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Collateral is a way to secure debt and provide recourse to lenders when a borrower defaults on a loan. When a borrower wants to obtain a loan without collateral, a lender cannot be sure that the borrower will repay that loan. Collateral helps increase trust amongst counterparties to reduce the possibility of default. If the borrower defaults, the lender may obtain ownership of the collateral until the borrower’s debt is repaid.

Sometimes, the asset itself becomes collateral for a loan. For example, a car can be collateral for a car loan, and the home itself is collateral on a home mortgage. In those cases, repossession of the asset minimizes risk for lenders.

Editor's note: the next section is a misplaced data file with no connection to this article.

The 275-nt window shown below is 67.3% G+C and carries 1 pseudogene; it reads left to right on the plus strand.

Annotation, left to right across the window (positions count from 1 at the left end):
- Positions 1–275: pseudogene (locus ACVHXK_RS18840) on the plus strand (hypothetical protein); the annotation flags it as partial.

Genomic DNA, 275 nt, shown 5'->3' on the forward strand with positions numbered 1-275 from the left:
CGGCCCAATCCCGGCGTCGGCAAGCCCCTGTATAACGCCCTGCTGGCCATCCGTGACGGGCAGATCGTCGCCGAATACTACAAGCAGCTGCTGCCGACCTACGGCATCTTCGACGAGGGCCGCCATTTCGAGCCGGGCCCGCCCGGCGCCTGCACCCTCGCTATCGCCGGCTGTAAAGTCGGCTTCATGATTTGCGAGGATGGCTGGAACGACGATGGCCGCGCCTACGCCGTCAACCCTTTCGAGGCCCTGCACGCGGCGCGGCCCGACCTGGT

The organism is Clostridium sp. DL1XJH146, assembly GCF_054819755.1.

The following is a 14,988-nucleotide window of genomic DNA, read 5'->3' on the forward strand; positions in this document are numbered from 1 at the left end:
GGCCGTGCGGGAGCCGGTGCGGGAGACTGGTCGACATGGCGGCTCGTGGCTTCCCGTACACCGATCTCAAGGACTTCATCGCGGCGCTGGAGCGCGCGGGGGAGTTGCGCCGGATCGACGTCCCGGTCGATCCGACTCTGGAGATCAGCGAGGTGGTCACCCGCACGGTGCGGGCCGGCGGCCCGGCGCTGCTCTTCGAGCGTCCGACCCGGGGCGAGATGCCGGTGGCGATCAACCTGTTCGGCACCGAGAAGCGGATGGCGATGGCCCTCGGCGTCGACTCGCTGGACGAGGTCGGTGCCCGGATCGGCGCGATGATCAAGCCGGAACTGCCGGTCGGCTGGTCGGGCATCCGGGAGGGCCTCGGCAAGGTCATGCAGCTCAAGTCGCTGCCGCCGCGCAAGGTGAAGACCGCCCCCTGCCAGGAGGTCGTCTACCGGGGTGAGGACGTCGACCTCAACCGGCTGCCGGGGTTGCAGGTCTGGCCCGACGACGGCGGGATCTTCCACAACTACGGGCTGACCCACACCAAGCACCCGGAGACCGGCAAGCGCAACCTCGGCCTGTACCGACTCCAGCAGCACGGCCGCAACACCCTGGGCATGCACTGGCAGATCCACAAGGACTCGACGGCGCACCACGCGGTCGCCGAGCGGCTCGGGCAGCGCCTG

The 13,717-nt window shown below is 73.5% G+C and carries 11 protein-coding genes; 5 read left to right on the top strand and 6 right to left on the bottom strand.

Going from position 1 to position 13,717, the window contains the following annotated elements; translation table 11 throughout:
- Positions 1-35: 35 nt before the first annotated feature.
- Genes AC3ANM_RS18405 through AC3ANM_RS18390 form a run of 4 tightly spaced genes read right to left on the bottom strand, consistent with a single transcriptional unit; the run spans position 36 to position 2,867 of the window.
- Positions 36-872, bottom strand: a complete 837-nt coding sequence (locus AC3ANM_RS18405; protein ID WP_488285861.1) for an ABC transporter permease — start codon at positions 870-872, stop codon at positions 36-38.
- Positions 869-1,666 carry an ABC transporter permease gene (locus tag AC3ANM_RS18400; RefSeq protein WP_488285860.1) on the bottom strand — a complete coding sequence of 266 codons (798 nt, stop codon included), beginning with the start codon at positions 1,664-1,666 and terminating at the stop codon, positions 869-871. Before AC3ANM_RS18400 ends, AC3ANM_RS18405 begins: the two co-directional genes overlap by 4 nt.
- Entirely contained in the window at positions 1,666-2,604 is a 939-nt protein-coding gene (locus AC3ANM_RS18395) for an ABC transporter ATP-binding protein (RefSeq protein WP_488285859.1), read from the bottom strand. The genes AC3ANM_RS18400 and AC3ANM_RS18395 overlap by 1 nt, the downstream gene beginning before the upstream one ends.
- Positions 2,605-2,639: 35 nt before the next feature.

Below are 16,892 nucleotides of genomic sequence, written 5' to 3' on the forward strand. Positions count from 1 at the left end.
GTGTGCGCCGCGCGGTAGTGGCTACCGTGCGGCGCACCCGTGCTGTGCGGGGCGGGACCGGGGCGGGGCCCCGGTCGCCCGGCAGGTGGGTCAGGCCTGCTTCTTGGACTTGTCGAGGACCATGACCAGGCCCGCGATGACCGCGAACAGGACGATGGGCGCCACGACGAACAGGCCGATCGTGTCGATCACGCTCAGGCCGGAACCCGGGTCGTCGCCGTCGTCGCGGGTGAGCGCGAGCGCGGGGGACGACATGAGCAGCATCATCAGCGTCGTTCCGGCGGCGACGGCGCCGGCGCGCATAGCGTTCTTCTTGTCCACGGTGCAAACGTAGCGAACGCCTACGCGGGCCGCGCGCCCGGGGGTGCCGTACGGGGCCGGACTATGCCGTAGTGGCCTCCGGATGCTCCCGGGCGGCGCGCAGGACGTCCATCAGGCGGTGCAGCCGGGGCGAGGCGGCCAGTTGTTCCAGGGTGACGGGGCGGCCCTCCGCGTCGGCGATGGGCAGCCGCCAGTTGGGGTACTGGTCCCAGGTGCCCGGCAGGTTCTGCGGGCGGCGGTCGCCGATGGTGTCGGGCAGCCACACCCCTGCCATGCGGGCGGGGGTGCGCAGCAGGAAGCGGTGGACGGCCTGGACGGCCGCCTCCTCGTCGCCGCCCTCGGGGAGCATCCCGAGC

Another example of collateral is a home equity line of credit, where a borrower collateralizes their home in exchange for an additional loan. If the borrower defaults on a home equity loan, the lender may foreclose on the home and repossess the title to the property. Deposit accounts may also be offered as collateral.